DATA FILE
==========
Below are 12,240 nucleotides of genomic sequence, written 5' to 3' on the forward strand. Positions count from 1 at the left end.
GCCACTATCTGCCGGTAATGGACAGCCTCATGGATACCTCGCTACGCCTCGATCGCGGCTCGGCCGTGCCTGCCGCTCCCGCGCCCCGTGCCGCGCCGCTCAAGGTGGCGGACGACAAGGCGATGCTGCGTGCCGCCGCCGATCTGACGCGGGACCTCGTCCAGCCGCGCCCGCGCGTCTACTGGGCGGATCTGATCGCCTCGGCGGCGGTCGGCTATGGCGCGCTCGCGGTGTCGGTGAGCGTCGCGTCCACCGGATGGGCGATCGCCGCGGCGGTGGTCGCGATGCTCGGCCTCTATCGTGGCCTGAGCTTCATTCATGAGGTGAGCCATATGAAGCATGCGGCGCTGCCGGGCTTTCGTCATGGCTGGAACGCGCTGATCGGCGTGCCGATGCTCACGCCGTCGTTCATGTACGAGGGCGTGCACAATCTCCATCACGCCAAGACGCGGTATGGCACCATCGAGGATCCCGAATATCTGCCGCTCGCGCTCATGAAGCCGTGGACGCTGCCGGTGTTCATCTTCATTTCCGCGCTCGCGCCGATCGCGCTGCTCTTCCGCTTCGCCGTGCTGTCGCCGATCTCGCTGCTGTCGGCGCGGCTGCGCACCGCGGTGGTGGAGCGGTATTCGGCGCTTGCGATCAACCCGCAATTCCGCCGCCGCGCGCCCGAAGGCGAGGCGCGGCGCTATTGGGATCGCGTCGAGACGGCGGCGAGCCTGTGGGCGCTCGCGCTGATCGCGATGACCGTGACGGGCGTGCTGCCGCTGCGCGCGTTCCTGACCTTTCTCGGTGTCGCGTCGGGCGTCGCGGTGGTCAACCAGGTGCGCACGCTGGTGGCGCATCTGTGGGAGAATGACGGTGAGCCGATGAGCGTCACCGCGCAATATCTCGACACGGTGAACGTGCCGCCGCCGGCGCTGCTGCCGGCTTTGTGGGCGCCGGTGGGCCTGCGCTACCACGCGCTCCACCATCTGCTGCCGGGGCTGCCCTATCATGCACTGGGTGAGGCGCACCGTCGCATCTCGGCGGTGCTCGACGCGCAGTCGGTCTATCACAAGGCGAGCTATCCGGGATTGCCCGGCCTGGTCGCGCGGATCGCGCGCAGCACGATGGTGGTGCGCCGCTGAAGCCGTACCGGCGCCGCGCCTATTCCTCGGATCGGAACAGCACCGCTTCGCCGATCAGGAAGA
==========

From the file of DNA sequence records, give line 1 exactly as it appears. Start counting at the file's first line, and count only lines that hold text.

Below are 12,240 nucleotides of genomic sequence, written 5' to 3' on the forward strand. Positions count from 1 at the left end.